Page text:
Vouraikos Gorge (Achaϊa, Greece)
Vouraikos Gorge is twenty kilometres long and extends between Diakopto and Kalavryta. The narrowest section, known as “Portes” is located a few kilometres from Zachlorou.
The *cog railway traverses the gorge from Kalavryta to Diakopto and affords visitors a spectacle of natural beauty: tunnels, waterfalls, caves and dense bushland. The slopes of the gorge provide an abundance of local flora and fauna.
The gorge owes its name to the ancient town of Vouras; reference to the gorge is found in the journals of Pausanias, the most famous of Greek travellers (2nd century AD) who wrote a short history of ancient Vouras.
Vouras was completely destroyed by the big earthquake of 373 BC and was entirely rebuilt.
Mythology has it that because Hercules loved Voura, the daughter of Nefelegerete and Elike, he created the chasm so that he could access the seaside and meet up with her. Vouraikos River was named after her.
The *cog railway is what makes the gorge unique.
A train, with a unique whistle, traverses the gorge daily. In three places, in order to negotiate the steep slopes, it switches to a different track.
The train is more than a hundred years old and transports thousands of visitors to Vouraikos Gorge, Mega Spelaio and Zachlorou before reaching Kalavryta, its final destination.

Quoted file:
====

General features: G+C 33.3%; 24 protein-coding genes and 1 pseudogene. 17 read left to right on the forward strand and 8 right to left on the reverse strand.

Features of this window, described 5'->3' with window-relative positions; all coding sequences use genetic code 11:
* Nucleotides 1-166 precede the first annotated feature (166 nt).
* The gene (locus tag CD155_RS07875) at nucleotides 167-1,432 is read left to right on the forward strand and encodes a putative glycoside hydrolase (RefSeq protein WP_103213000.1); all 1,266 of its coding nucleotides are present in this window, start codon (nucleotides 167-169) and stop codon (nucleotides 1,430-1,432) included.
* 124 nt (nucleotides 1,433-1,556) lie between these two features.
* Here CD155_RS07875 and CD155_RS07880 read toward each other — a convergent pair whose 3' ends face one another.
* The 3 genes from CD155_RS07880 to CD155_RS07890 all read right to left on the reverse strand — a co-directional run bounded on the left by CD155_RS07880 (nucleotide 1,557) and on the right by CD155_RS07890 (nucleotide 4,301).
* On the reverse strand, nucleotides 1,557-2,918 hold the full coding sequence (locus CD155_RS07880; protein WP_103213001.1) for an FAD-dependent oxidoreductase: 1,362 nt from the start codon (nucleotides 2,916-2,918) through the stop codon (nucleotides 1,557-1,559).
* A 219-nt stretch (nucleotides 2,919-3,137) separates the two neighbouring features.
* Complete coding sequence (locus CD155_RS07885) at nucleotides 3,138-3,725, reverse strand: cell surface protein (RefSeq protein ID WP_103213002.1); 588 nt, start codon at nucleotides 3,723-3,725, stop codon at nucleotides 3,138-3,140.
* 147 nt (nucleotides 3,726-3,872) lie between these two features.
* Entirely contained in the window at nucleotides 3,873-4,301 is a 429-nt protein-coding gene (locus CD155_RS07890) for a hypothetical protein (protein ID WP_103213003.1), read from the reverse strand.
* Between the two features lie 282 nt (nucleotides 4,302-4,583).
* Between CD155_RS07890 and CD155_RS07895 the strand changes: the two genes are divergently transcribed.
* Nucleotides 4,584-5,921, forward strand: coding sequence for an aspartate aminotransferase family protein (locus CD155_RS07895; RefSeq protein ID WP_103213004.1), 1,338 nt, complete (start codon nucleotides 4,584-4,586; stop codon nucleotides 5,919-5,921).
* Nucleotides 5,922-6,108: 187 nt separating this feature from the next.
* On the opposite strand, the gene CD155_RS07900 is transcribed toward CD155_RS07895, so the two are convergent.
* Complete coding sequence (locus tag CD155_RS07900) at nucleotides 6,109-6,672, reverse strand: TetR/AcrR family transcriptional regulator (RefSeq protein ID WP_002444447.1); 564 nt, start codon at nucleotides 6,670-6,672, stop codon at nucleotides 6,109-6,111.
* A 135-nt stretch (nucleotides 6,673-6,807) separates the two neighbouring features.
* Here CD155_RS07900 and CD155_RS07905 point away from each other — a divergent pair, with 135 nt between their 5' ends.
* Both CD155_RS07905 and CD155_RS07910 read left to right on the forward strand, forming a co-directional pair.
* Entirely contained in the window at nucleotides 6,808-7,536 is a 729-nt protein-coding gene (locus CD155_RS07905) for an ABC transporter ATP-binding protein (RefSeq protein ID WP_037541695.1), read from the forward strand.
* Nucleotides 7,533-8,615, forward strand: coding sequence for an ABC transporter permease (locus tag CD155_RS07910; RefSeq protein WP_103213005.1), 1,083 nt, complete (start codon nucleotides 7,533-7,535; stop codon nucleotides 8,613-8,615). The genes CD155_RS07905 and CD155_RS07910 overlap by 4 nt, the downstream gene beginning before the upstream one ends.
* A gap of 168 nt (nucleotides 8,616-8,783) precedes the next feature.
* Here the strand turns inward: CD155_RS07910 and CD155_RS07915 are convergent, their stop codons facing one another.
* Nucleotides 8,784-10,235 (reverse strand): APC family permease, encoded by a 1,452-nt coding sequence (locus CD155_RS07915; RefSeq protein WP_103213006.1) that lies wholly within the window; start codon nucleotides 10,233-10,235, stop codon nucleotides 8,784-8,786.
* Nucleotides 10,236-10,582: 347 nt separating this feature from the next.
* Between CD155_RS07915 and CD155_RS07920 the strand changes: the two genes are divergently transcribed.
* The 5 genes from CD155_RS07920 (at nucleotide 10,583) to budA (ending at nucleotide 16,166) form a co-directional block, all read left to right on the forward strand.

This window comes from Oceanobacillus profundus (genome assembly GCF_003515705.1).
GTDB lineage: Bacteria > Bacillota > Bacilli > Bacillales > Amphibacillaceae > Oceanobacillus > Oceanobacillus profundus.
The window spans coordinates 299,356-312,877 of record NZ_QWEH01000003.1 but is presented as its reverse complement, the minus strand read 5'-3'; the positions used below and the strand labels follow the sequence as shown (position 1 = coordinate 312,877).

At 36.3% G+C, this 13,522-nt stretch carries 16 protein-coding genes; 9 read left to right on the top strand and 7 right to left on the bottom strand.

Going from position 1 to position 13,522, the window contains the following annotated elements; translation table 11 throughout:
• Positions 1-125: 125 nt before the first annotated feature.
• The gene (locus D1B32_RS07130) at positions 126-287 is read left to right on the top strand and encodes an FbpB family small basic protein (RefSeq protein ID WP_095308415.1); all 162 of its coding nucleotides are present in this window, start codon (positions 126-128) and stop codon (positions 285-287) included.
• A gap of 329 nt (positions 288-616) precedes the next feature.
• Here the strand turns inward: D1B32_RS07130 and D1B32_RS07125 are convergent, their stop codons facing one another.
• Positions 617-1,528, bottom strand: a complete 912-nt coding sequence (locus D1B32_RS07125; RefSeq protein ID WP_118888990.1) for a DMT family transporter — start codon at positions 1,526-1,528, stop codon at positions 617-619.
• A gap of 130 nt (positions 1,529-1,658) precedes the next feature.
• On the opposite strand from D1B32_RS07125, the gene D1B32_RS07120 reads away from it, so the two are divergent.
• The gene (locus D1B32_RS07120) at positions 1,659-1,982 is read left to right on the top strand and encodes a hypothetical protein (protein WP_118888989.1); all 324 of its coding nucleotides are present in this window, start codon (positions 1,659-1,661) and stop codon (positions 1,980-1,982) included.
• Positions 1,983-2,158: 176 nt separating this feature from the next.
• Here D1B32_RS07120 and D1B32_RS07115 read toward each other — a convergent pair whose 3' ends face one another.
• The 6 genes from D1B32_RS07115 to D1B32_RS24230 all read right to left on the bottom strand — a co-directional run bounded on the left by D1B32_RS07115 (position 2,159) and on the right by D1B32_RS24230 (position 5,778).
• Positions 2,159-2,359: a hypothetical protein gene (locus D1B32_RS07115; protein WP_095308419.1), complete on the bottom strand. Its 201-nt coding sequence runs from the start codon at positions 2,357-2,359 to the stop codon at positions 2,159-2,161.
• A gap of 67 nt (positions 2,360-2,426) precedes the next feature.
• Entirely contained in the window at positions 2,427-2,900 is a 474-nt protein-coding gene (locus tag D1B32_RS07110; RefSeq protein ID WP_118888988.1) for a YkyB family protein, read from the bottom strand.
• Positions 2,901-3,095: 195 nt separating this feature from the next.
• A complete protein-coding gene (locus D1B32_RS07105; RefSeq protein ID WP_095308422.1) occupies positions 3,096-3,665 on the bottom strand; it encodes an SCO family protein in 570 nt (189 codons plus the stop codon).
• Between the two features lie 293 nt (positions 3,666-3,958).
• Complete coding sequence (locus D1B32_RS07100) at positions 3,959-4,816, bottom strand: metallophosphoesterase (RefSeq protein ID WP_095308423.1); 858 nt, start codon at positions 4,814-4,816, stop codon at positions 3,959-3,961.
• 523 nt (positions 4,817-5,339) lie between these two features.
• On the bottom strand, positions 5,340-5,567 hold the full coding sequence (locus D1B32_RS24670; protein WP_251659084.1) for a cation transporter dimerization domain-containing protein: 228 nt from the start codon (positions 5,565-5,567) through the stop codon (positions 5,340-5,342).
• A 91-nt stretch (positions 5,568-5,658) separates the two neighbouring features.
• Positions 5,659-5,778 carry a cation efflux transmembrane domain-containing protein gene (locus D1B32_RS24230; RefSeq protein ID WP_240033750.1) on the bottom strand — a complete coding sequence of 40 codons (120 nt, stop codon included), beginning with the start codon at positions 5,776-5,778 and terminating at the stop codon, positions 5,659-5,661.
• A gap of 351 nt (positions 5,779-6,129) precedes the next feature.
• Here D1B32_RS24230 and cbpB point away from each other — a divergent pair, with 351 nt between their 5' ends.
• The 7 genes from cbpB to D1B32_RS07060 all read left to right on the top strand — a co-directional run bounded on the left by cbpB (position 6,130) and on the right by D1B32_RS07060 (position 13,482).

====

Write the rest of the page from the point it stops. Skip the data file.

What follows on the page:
The cog railway
The cog railway was commissioned in 1889 by Charilaos Trikoupes, Prime Minister of Greece (1832-1896).
A French team estimated the cost at one million gold drachmas; however, the actual cost escalated to 3.9 million gold drachmas and thus the railway line did not extend as far as Tripoli, as initially planned.
The building of the railway line between Diakopto and Kalavryta was undertaken by the French contractor Aton; 20 kilometres were completed in five years.
The inaugural journey took place on 7 July 1895 and the official opening took place on 10 March 1896.
From then until the present, the train has continued its journey uninterrupted. The combination of gorge and train present an exciting challenge.